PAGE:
Recent editorials from West Virginia newspapers:
The Intelligencer/Wheeling News-Register, on West Virginia's government transparency website:
When state officials launched a new website, www.wvtransparency.org, in September 2011, they were praised, and deservedly so. The site marked a quantum leap in openness about how taxpayers' money is spent in West Virginia.
Now it is history. Visitors to the site see a notice that feeds of information to it from state agencies have been suspended. The site remains in operation only "for historical purposes."
The interruption occurred because state government is making a major change in how it handles data electronically. Officials say that eventually, that will result in an even better transparency website.
In its old form, the site was impressive. It provided an incredible amount of detailed information on state spending. It was searchable, meaning users could enter the name of a person or company and learn how much the state had paid out under that name.
Previously, such information could be obtained only by reviewing paper records, sometimes through time-consuming searches.
Officials say that once the work of upgrading the site is complete, it will offer all that information and much more. For example, users will be able to find out precisely what was obtained and at what cost under specific purchase orders.
If that happens, Mountain State residents will have every reason to be pleased with the change. But simply because of the quality of the old website, delays in getting the new one operational and any glitches in using it will not be pleasing to West Virginians who have become accustomed to transparency. For that reason, state officials should make the new site one of their top priorities in the major data processing changeover.
Inter-Mountain, Elkins, West Virginia, on state government spending:
West Virginians cannot afford for state finances to be handled the same way some people manage their money.
You know the type: Toward the end of pay periods at their workplaces, they run short of cash. So they cut expenditures. But when they get paid, it's off to the spending races until, inevitably, they run short again.
Several months ago, Gov. Earl Ray Tomblin ordered a freeze on hiring at most state agencies. It had become clear revenue was running behind projections. The state had to save some money in order to keep the budget in balance.
When the fiscal year ended June 30, the books were nearly balanced. That happened only because of emergency actions taken by the Legislature and Tomblin. The hiring freeze helped.
Now we are in a new fiscal year, with a new budget. And state Revenue Secretary Bob Kiss says the hiring freeze will remain in effect.
No doubt some agency heads are grousing about that. It is a new budget year, after all, and they would like to be hiring people to fill vacancies.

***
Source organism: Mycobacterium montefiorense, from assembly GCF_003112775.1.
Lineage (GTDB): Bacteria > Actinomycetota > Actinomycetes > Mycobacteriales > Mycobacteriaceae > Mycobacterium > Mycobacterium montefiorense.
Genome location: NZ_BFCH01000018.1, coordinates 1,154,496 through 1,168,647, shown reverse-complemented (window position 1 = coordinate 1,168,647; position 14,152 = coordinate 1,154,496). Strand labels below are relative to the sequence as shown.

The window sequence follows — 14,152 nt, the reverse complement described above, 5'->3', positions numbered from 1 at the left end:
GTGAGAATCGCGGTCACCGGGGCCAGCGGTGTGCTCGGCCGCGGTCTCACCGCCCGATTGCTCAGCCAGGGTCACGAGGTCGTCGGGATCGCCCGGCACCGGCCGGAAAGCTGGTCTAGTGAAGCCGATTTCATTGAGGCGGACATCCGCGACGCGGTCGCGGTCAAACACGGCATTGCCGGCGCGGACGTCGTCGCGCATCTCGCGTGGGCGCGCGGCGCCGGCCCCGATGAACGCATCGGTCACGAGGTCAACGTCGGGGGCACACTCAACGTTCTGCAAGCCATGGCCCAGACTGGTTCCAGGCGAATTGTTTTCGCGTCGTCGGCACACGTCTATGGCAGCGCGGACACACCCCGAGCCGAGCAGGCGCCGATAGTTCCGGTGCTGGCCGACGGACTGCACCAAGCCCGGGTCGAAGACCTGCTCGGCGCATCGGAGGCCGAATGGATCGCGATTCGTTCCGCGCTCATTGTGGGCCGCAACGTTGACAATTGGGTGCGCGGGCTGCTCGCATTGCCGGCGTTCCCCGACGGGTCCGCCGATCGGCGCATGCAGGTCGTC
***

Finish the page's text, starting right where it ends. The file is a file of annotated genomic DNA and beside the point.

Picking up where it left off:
But Tomblin and Kiss are right. This year's budget will be balanced only through extraordinary measures. Now is no time to take a break from strict discipline over spending.
Bluefield Daily Telegraph, on the King Coal Highway:
U.S. Rep. Nick Rahall, D-W.Va., is asking Gov. Earl Ray Tomblin to add the King Coal Highway project to West Virginia's six-year highway improvement plan. It is a logical request, and one that Tomblin should act promptly on.
The Coalfields Expressway project is already included in West Virginia's Statewide Transportation Improvement Plan, but the King Coal Highway — the local route of the future Interstate 73/74 corridor — is not included in the six-year plan. But it most certainly should be. Being in the state's six-year plan would make the project eligible for additional state and federal funding, including future TIGER (Transportation Investment Generating Economic Recovery) grants. Getting the King Coal Highway in the six-year transportation plan also would help in terms of jump-starting the long-delayed Mercer County section of this vital future four-lane corridor.
Construction on the King Coal Highway in Mercer County has been stalled since 2008. The future interstate corridor currently comes to an abrupt end on the side of a mountain near Stoney Ridge and the Mercer Mall. At the moment, we simply have a bridge to nowhere in Mercer County. And that does no one any good. We need a useable segment of the King Coal Highway in Mercer County. And we need it soon.
In the letter to Tomblin, Rahall said members of the King Coal Highway Authority have proposed a plan that involves the construction of two-lanes as opposed to four lanes — at least temporarily — in Mercer County in hopes of getting the project back under construction. It is estimated that it will take $66 million to build a useable segment of the interstate from its existing termination point at Stoney Ridge, near the Mercer Mall, to Route 123, near the Mercer County Airport. The cost of that could be cut nearly in half by building — at least initially — two-lanes instead of four-lanes.
While we would certainly prefer all four-lanes to be constructed at once, all options must remain on the table when it comes to finding a way to get this long-delayed project back under construction — even if that means building only two lanes initially.
Tomblin has long promised to support the King Coal Highway. Now is an ideal time for him to make good on that pledge. Members of the King Coal Highway authority board also are urging Tomblin to act on Rahall's request in a timely manner. We see no reason why Tomblin shouldn't honor Rahall's request.
As we have repeatedly said it will take help on the local, state and federal level to get the King Coal Highway project moving again. And now is the time for the state to step up and assist. We expect to hear from Tomblin soon. The quicker we get the King Coal Highway included in the state's six-year plan, the better our chances of seeing some movement on the project in Mercer County.